No notes, no defence is a well-known maxim among medical indemnity insurers.
However, the question of how long to keep patient records can be vexing for doctors, especially those approaching retirement age, says Don Munro, a partner at HWL Ebsworth lawyers.
“In an ideal world, medical records would be kept for the duration of a doctor’s career and not culled until well after retirement or perhaps after death,” he says. But he acknowledges that this is not always practical because of storage constraints and costs.
Each state and territory has its own legislation, but generally inactive records must be retained at least until the patient is 25 years old or for at least seven years from the last consultation or other contact, whichever is longer.
However, the AMA suggests that clinicians retain potentially contentious records until they are absolutely certain they are no longer needed. “There are many reasons patients may want to access their records. One of those may be to sue another party for personal injury…. Before destroying or deleting any file, it would be prudent to contact the patient concerned (if possible) and advise them that you intend to destroy their health record, and give them the chance to retrieve it,” it says.
The method of disposal is important from a patient confidentiality point of view. The AMA says that ideally all medical records will be disposed of by transfer to the patient or the patient’s new medical adviser (with the patient’s consent wherever practicable).
It says “disposal of medical records is the responsibility of a medical practitioner or the personal representative of a deceased medical practitioner”.
If records are to be destroyed, it is important that this is done with due care to ensure that there are no breaches of patient privacy.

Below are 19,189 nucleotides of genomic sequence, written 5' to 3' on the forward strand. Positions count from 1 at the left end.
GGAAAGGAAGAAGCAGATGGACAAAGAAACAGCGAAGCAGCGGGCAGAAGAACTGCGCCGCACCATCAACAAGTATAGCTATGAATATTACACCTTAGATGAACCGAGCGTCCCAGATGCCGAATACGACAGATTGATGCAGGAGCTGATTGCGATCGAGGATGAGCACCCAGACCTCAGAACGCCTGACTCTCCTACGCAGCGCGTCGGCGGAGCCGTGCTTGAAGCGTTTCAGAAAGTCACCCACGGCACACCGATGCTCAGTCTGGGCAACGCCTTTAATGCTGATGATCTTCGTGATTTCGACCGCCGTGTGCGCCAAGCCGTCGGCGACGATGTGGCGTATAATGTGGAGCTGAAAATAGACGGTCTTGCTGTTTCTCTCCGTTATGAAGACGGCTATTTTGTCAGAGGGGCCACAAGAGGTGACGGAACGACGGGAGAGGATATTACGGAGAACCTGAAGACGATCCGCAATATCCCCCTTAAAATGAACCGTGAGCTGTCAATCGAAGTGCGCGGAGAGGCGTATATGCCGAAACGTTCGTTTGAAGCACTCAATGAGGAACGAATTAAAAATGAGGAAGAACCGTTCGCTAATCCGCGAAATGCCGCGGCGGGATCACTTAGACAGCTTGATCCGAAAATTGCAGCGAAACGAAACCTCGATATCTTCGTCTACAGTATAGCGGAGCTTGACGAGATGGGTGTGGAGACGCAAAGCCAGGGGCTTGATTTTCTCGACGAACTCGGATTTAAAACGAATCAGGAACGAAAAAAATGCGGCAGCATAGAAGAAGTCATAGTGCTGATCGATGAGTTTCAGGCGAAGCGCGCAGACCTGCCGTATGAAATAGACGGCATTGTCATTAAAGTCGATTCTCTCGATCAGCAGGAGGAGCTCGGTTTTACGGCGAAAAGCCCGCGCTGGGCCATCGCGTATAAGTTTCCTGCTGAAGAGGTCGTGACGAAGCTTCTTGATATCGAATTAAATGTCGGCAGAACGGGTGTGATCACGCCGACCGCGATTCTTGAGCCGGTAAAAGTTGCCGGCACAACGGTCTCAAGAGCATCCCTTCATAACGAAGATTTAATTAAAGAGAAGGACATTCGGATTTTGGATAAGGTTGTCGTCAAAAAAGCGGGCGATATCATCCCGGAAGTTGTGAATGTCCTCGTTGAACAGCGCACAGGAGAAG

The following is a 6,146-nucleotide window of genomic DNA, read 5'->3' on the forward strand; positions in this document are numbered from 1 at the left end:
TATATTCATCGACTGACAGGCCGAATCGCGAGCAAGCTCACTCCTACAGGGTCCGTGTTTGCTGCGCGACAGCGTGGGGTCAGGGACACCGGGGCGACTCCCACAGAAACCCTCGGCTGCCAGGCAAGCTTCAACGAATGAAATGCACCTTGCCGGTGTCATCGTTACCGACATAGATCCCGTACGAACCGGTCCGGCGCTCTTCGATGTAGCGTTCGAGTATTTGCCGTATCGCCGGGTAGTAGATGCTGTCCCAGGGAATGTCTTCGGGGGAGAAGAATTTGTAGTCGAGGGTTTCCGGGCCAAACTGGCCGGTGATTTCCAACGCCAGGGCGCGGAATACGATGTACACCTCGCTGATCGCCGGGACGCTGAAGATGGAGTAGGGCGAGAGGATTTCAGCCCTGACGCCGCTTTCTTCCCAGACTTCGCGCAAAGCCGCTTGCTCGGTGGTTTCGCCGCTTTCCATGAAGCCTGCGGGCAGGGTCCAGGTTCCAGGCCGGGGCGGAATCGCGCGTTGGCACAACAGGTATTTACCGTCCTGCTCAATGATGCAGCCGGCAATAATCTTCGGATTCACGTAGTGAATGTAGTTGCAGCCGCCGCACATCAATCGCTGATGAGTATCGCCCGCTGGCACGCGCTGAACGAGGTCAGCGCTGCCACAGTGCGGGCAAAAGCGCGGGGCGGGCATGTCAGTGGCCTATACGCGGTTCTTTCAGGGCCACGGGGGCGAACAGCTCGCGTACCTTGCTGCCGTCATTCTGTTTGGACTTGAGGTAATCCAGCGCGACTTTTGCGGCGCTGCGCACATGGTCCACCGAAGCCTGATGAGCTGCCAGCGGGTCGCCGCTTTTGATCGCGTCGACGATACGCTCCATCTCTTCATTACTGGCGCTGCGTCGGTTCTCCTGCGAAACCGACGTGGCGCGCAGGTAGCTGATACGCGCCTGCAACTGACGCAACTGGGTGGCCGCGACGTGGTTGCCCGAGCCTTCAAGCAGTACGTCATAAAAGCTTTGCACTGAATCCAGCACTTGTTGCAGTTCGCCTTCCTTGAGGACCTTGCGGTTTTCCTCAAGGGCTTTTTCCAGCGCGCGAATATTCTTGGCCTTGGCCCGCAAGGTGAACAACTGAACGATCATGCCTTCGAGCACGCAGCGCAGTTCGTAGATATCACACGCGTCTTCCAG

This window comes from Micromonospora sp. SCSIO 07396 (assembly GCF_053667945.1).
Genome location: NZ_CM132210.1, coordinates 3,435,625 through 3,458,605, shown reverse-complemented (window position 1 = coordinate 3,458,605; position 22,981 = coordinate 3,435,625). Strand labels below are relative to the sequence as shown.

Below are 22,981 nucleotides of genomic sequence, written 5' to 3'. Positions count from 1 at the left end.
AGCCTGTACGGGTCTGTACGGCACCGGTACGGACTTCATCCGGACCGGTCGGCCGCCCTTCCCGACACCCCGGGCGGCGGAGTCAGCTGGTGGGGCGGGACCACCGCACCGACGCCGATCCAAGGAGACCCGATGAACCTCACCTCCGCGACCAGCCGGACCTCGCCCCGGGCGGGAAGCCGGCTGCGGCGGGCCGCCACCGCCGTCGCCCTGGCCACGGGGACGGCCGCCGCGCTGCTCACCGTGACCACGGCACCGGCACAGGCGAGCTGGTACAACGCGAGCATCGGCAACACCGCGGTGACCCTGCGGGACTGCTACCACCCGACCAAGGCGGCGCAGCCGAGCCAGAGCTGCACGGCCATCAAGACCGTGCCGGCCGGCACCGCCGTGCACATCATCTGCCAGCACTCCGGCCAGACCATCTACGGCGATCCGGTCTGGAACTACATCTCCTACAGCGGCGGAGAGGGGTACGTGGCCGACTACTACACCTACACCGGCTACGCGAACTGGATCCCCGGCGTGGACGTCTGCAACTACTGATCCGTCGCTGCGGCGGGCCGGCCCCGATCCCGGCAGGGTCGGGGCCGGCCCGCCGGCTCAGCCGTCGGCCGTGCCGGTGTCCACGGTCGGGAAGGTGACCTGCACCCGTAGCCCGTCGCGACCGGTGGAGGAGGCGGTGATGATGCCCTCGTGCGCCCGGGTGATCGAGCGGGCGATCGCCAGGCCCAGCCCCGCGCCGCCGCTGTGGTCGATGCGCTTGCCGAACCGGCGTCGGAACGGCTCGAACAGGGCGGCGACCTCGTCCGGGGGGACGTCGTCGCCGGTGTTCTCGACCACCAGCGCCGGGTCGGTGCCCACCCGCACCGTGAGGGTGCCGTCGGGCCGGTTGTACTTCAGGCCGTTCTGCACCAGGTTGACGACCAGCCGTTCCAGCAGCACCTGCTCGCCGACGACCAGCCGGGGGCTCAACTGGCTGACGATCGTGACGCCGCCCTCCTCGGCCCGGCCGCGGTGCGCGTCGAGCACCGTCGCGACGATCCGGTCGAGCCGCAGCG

The AMA says: “In some states and territories there are certain obligations you should be aware of. Broadly, you should keep a record of the name of the individual to whom the health information related, the period covered by it and the date on which it was deleted or disposed of.”
Click here for a link to the AMA’s Privacy and Health Record Resource Handbook.
This publication is general in nature and is not comprehensive or constitute legal or medical advice. You should seek legal, medical or other professional advice before relying on any content, and practice proper clinical decision making with regard to individual circumstances. Persons implementing any recommendations contained in this publication must exercise their own independent skill or judgment or seek appropriate professional advice relevant to their own particular practice. Compliance with any recommendations will not in any way guarantee discharge of the duty of care owed to patients and others coming into contact with the health professional or practice. Tego Insurance Pty Ltd is not responsible to you or anyone else for any loss suffered in connection with the use of this information.
Eric is the CEO of Tego, an insurance agency offering specialist indemnity insurance solutions for the healthcare and life sciences sectors. His qualifications include a bachelor’s degree in business and law, a master’s degree from UNSW in law and management and an MBA from the AGSM.